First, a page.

The Author

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Atlanta, Georgia, United States
I am overcoming schizophrenia, and I believe others can too. Here is how I am managing my condition...

Monday, January 26, 2009

My Response to Out of Darkness

I was very satisfied with the movie, to me it was a realistic experience. However, we must remember that the movie took place 15 years ago, and medications and other treatments have tremendously improved.

Diana Ross does an excellent job portraying Pauline Cooper, a 42 year old woman with schizophrenia. "It's like she has a terminal illness, but she never dies," Pauline's mother said. The movie shows the emotional burden on the family. Pauline endured 43 hospitalizations because she didn't like taking her medicine because of the side effects (tardive dyskinesia). Tardive dyskinesia makes a person have irregular movements of the tongue, hands, feet, or lips. I didn't like taking my medication as well, because it gave me akathisia. Akathisia is constant movement. I couldn't sleep, I had to continuously stay in motion. Fortunately, I was able to change medications and try a newer drug called Abilify that does not have the same side effects.

"I'm not sick, your sick," Pauline told the health professional. At first, I didn't believe nurses when they told me I was sick. However, when I was stable on medication and the doctor sat me down and told me I have schizophrenia, I believed him. The saddest part of the movie, for me, was when Pauline's mother locked the door because Pauline was a potential threat to her and her granddaughter, and Pauline saw this. Another sad moment was when her boyfriend stopped seeing her after he discovered she has a mental illness. This particular situation concerned me, however, my boyfriend does not let it ruin our relationship. There were a lot of sad moments in the movie, however, I do not want to recall them all because I would be ruining the movie for other viewers who have not watched this movie yet.

When I saw the scene with the nurses holding Pauline down to give her a shot, this reminds me of my own experience with forced medication. Another scene that reminds me of my own background with schizophrenia was while Pauline was hearing voices in the car and freaking out. When I heard voices I freaked out too, I couldn't get the voices to stop. I also could relate to Pauline when she describes the experience as a 'dream you cannot wake up from...' In addition to that, I describe it more as a nightmare that you cannot wake up from. Overall, I think the movie did a very good job of portraying how scary it is to hear voices and to adjust to recovery.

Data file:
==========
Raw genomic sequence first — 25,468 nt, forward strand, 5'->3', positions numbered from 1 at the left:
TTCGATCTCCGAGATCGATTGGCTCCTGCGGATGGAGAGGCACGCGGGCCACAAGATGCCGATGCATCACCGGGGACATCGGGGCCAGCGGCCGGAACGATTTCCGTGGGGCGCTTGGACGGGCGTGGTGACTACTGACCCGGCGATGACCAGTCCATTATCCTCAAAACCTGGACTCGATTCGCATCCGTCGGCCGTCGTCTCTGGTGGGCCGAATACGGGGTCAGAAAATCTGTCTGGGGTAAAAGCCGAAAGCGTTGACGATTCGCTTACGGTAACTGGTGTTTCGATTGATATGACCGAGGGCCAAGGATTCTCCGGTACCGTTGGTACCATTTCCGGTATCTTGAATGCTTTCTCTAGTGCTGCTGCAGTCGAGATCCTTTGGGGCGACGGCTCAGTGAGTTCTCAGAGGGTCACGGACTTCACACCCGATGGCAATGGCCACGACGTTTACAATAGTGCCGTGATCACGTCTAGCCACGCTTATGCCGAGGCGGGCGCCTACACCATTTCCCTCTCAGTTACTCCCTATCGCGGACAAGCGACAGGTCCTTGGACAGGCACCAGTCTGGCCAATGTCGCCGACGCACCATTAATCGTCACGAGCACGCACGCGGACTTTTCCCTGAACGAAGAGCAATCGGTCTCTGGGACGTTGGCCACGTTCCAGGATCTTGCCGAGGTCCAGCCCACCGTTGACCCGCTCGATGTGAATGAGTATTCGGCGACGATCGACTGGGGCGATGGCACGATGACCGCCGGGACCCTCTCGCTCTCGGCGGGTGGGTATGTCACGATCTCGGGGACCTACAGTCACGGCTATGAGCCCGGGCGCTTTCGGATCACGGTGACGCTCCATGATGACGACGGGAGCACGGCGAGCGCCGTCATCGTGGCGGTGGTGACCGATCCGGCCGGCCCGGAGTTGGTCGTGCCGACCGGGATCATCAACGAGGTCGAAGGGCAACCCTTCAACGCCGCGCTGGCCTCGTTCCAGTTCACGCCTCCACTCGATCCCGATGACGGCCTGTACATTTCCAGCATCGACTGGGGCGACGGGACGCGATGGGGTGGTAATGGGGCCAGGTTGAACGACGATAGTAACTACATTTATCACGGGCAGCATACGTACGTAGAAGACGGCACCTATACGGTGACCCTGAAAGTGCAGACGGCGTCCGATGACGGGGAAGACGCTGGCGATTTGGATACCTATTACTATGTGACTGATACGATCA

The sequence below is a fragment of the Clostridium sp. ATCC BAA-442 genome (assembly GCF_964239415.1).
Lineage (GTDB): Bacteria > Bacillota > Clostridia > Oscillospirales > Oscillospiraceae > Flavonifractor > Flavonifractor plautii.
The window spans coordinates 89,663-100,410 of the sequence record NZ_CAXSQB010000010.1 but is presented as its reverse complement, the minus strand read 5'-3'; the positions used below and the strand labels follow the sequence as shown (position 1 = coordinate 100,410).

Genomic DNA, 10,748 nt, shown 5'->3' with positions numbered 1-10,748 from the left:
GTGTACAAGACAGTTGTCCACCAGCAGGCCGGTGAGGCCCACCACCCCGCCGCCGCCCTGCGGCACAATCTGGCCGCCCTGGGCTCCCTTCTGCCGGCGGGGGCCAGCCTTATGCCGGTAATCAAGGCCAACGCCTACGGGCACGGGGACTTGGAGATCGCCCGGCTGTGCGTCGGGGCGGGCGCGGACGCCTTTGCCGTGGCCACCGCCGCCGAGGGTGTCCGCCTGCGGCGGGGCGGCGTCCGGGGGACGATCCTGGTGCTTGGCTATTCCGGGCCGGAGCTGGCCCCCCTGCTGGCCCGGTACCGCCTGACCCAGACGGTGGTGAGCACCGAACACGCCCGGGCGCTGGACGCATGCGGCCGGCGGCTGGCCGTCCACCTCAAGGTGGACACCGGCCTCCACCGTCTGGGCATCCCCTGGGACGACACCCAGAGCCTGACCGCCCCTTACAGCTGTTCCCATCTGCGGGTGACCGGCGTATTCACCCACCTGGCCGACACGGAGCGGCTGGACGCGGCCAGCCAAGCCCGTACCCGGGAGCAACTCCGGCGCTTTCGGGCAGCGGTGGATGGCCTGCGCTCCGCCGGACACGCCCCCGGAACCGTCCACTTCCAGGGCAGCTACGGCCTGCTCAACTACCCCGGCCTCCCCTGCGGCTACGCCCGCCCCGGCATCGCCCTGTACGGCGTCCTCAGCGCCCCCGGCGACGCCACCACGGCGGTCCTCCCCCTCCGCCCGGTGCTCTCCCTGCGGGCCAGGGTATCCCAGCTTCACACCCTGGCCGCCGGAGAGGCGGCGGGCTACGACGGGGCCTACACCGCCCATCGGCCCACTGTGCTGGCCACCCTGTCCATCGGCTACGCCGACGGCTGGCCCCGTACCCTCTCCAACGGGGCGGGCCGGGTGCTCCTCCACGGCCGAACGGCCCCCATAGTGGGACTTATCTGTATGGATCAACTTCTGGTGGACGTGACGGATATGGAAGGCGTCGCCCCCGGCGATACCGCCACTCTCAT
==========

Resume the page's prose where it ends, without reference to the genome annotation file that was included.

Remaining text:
Fortunately, Pauline took a drug called Clozapine to recover. Clozapine does not cause tardive dyskinesia, however, it does reduce white blood cells to fight disease. This drug requires consistent monitoring. Pauline had to give weekly blood samples.

The only disappointment I have with the movie is that it cut out the part where Diana Ross steps out of character to address the audience about schizophrenia and how to get help. That was one of the most important parts of the movie!

Do you think that Pauline stayed on her medication? Do you think that her daughter should have lived with her? What do you think Pauline was thinking when she saw the homeless woman at the end of the movie?

1 comment:

Anonymous said...

I think that because her madness resolved. I think that Pauline stays on her meds to avoid her voices thoughts and wild craziness! She stays with her daughter and shows her daughter that she can be a great mom with schizophrenia or none.